Hey there, time traveller!
This article was published 22/8/2014 (620 days ago), so information in it may no longer be current.
Among the mostly Muslim Bosnians, Catholic Croats and Orthodox Serbs who make up the cast of Twelfth Night currently touring Bosnia-Herzegovina is a 20-year-old Winnipegger.
Maclean Boyd is one of three Canadian student actors performing in the multilingual play, produced by Youth Bridge Global, an international non-profit organization that stages theatre in under-resourced areas of the world. The idea behind the initiative is to use theatre to foster friendships among youth of former warring populations.
The multi-ethnic cast performed twice in Mostar last weekend, in Nik°ic, Montenegro, on Tuesday and then made several stops in Bosnia this weekend.
"We perform in a variety of cities, ranging from Sarajevo (this weekend) to places like Stolac, which were very affected by the war and still have segregated schools," says Boyd, a Riverview resident studying at the University of New Brunswick. "It is important to perform in cities like this because it not only allows the audience to be exposed to live theatre, which is uncommon there, but allows them to see a team of multi-ethnic youth working positively together."
In a place like Mostar, still deeply divided along ethnic lines, the words, "Pursue him and entreat him to a peace," resonate deeply when they are spoken by a Croat Catholic, playing Count Orsino, to a Bosnian Muslim portraying Malvolio. Two decades ago, such a scene would have been unimaginable -- onstage or in real life. Adding to the occasion is that Twelfth Night is set in Illyria, the ancient name for the western part of the Balkan peninsula.
This the sixth Shakespearean production mounted in Bosnia by Youth Bridge Global, which has also staged performances since 2004 in the Marshall Islands, China, Russia and Rwanda. Twelfth Night drew a total of 400 people to the two Mostar dates, which were staged in the ruins of the old city library, an ugly reminder of the war.
"The audience reacted very positively to our show, and loved scenes like the boxtree sequence, which has a lot of physical humour," Boyd says. "I've never seen an audience get so into Shakespeare in Canada, which was exciting to see."
Boyd is studying interdisciplinary leadership at UNB, a program that includes a 10-week internship abroad.
Last year, two of Boyd's roommates went to Rwanda; after hearing about their amazing experience, he wanted in. He approached Andrew Garrod, a former University of Manitoba professor who is directing Twelfth Night.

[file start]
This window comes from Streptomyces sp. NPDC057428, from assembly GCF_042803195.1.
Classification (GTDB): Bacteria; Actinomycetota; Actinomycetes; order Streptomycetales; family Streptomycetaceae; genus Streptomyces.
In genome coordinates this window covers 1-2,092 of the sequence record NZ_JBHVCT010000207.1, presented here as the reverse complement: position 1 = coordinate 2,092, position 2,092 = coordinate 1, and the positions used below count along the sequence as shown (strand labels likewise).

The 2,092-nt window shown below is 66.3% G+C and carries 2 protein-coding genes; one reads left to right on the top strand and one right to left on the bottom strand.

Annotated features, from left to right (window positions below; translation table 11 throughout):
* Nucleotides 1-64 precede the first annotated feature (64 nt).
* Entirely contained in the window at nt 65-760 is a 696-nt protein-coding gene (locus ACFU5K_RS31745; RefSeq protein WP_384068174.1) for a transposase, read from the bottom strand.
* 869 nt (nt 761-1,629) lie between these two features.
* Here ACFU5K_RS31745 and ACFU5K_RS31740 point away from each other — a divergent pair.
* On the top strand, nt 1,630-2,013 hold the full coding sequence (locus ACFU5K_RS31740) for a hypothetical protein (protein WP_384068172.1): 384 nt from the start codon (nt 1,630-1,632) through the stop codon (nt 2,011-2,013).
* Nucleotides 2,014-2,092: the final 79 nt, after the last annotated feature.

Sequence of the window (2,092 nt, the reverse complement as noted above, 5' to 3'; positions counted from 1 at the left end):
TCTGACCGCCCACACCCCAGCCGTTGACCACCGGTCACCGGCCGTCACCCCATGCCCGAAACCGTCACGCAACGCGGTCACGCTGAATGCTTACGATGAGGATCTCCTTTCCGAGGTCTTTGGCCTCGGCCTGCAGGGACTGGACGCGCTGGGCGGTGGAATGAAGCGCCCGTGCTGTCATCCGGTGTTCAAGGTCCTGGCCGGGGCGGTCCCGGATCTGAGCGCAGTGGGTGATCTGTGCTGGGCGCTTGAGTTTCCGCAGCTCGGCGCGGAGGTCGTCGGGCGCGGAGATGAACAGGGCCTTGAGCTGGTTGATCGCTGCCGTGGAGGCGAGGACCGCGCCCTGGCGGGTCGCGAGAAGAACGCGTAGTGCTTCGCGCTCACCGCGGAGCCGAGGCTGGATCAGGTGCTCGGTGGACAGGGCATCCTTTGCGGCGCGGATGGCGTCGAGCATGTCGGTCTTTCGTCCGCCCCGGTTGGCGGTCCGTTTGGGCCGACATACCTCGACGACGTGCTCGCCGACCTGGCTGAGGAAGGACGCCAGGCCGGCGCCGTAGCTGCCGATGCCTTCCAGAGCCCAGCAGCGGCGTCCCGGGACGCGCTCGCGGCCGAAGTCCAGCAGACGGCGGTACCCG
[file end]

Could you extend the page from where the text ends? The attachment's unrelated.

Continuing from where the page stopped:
"Our director speaks of the relevance of Twelfth Night in its relation to gender and sexuality," says Boyd in a recent email exchange. "While (the play is) a comedy, the love triangles and disguised gender have great global significance and, if nothing else, allow our cast and audiences to safely think about how that has an effect on society."
About 60 per cent of the bilingual play is presented in the local language, with the rest performed in Shakespearean iambic pentameter. Boyd is one of 40 in the cast, which ranges in age from 15 to 25, who took part in six weeks of rehearsal. He's also is in charge of all the props and helping to train the performers for the dance numbers that open and close the show.
"My background in mostly in dance," says Boyd, who performed in the musicals Guys and Dolls and Footloose at Churchill High School. "I have been a traditional Irish dancer with the McConnell School of Dance for 15 years.
"After being taught a traditional wedding dance here by the cast, I had the opportunity to spend an afternoon giving them an Irish dance workshop, and I think that shows what is so special about Youth Bridge Global. It is all about learning from one another and spending time together."
Boyd will be in Bosnia until Aug. 29, and will return to Winnipeg at the end of September.
"I see myself either teaching dance or becoming involved in one of Winnipeg's many arts and cultural festivals, like Folklorama," he says.